January 16, 2014
Now that winter is upon us it is time to become friendly with the trainer again. If you get to ride outside all the time during the summer and fall, the switch to riding the trainer can be painful and unwelcome. If you are one of those “time crunched cyclists” as Chris Carmichael calls it, you probably spend a lot of your time on the trainer anyways and the winter months won’t be much different. Whatever level you’re at, whatever event you’re training for, there are lots of “fun” workouts you can do on the trainer. “Fun” is relative of course because many of these workouts involve painful amounts of lactic acid. Haha!
Workout #1 Lactate threshold/Vo2 ramping intervals: If you have very little time to ride and want to get the most out of your time on the trainer, then this workout is one of my favorites. It is “short and sweet”. But it is also quite painful. I also use power on the trainer which I think makes a huge difference in the entertainment value. Start a good movie and off you go.
5 minute warm up
10 minute ramping effort. My lactate threshold is around 220 watts. I start this 10 min effort at 150 watts. Every minute I increase by 10 watts so the last minute of the effort is at 240 watts. Pick a range that starts in your endurance zone and finishes above LT.
5min LT/Vo2: I start at 210 watts. Every minute I go up by 10 watts and finish at 250 watts.
5min LT/Vo2: Start this second effort at 220 watts and finish at 260.
5min LT/Vo2: Start at 230 watts and finish at 270.
5min LT/Vo2: Start at 240 watts and finish at 280. This last interval will be more of a Vo2 effort.
5min cool down and you’re done! 43 minutes total time with 30 minutes of intensity. Not bad.
Workout #2 Vo2/anaerobic power: These are short intense intervals that are done in a pyramid fashion.
10-15 minute warm up
90sec on at Vo2 intensity, 90sec off
75sec on at Vo2, 75sec off
60sec on at anaerobic power, 60sec off
45sec on at AP, 45sec off
30sec on at AP, 30sec off
15sec sprint, Done!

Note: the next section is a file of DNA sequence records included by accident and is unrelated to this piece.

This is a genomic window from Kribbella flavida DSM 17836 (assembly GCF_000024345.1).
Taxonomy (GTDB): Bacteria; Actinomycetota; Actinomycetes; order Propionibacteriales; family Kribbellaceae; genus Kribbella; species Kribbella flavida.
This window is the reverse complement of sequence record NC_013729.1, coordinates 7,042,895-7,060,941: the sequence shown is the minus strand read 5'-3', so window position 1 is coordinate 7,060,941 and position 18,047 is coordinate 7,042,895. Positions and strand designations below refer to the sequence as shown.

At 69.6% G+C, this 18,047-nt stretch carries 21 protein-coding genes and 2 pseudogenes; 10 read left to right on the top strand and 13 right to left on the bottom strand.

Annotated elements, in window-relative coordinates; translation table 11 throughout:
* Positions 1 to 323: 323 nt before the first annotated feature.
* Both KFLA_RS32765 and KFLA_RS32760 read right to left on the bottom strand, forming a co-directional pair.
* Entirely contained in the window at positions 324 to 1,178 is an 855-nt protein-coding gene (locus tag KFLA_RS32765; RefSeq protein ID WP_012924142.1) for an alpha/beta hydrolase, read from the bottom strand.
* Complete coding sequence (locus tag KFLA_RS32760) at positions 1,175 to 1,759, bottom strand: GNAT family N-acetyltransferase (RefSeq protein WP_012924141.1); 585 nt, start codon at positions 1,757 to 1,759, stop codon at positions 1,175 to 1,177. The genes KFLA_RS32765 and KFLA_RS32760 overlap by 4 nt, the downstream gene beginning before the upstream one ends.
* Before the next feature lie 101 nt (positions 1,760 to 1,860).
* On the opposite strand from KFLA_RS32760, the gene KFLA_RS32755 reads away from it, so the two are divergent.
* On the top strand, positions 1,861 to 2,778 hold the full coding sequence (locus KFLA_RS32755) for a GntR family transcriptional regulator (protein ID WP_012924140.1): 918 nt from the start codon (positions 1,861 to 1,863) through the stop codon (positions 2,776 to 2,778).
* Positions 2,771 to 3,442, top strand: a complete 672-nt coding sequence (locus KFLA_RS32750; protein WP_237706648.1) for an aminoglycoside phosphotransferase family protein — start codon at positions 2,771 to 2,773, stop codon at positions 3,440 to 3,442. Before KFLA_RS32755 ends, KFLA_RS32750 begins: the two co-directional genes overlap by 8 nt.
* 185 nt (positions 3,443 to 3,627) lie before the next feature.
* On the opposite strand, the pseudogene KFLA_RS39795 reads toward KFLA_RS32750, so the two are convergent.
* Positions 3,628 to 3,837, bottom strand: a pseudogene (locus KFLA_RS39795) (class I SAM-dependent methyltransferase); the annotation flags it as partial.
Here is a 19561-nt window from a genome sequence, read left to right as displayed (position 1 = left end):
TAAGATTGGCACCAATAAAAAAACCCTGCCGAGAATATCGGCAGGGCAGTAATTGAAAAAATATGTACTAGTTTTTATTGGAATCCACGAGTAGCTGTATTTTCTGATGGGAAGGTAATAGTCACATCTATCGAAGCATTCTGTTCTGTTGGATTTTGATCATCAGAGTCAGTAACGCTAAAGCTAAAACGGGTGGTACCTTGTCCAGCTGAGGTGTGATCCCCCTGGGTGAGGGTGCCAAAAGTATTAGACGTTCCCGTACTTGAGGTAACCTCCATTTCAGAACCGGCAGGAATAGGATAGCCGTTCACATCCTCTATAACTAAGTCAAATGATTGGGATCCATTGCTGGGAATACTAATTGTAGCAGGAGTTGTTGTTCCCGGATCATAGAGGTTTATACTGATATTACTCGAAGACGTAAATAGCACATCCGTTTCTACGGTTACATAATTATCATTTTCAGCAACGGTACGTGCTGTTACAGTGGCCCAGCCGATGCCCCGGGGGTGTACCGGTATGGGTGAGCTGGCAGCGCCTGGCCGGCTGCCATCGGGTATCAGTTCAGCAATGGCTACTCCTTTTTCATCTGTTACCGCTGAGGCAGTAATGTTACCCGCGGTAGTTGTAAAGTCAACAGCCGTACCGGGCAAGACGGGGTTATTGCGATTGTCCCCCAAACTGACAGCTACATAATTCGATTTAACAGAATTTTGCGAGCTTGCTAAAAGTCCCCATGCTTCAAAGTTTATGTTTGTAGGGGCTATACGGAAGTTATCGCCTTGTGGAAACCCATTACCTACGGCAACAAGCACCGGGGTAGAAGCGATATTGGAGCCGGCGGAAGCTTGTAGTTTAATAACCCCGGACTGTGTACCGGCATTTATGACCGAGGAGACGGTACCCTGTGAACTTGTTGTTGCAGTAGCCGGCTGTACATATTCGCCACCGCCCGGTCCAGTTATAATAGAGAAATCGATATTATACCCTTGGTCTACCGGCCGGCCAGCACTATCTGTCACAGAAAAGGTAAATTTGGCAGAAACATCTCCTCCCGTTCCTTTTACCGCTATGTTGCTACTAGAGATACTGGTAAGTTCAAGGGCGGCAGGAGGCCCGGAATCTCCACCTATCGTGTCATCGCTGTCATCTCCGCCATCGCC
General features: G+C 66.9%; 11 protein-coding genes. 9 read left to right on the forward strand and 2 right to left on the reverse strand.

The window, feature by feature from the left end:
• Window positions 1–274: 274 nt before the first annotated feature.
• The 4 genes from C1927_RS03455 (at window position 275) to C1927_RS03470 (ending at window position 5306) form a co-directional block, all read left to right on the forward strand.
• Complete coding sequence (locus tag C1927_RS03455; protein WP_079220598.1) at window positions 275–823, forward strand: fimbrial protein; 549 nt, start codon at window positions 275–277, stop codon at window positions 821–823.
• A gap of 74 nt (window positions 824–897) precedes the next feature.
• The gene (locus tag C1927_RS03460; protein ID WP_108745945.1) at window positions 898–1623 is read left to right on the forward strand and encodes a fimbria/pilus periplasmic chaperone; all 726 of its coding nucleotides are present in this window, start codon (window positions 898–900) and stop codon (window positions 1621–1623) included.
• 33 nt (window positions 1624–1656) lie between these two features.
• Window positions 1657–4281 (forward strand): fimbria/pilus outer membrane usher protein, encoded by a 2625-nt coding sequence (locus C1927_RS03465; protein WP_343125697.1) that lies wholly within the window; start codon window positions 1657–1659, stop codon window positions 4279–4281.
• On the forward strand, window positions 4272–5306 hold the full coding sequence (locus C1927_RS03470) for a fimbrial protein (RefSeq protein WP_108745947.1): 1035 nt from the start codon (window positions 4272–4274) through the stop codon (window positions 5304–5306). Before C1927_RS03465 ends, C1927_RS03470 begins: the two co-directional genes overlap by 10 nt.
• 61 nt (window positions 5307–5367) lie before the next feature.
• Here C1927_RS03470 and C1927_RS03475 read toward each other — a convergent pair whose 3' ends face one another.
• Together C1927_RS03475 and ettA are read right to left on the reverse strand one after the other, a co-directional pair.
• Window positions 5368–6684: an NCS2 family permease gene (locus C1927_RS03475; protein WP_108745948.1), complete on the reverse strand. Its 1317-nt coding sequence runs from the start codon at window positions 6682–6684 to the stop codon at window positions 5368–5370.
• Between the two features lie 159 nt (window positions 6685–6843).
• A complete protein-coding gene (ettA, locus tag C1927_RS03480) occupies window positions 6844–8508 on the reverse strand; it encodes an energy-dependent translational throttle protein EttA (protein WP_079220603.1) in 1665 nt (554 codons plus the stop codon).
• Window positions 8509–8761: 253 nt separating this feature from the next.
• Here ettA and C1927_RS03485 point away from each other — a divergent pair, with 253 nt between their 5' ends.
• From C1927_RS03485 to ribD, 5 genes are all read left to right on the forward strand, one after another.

5 minute recovery
I would do 4-6 of these early in the winter and then 6-8 as you get fitter.
20 minute cool down.
Workout #3 The Hour of Power: This workout came from my good friend Jay Gump of Incline Training. This is another one of those “get the biggest bang for your buck” workouts. It is done either at tempo or your sweet spot (steady state) power. I wouldn’t do this at your lactate threshold because the recovery time is too short.
15 minute warm up
10min at tempo, 2min recovery
Repeat 5 more times for a total of 60 minutes of work.
I would do 4x10min on 2min off the first week. Your second week you could go to 5x10 and the third week you can do the hour of power; 6x10. Then do a 15 minute cool down.
Workout #4 Microbursts: This is a pure anaerobic power workout and is quite painful. Don’t do this until you have a decent amount of fitness and intensity in your legs. If you’re not training or racing (like me) then you can do this workout whenever you like. It’s fun and the time goes by quickly.
15 minute warm up
2x3min Vo2 efforts with a 3min recovery. This gets the legs opened up.
The 10 minute microburst starts with a 10 second sprint followed by a 20 second recovery. Then another 10 sec sprint, 20 sec recovery and so on for 10 minutes. Each sprint is a max effort best done in the drops. The challenge of this workout is getting the power adjusted up and down fast enough on your indoor trainer. If you’re using heart rate, just know that HR won’t respond fast enough in 10-20 seconds so don’t use it as a gauge of intensity. If you don’t have power, perceived exertion is going to be your best bet. Rollers might work better if you’re an extremely good bike handler and feel confident you won’t sprint off into the couch or fireplace. You could also make these a little longer; 20 second sprint, 40 second recovery.
Take a 10 minute recovery after each microburst. I would start with one 10 minute effort your first week and work up to 3x10. Then do a 15 minute cool down.
Obviously there are many other trainer workouts you can do. Get creative and have fun with it. Don’t look at the trainer as something evil lurking in your basement. It is a valuable tool and can be very effective in the winter when it is 10 degrees outside with a foot of fresh snow on the ground.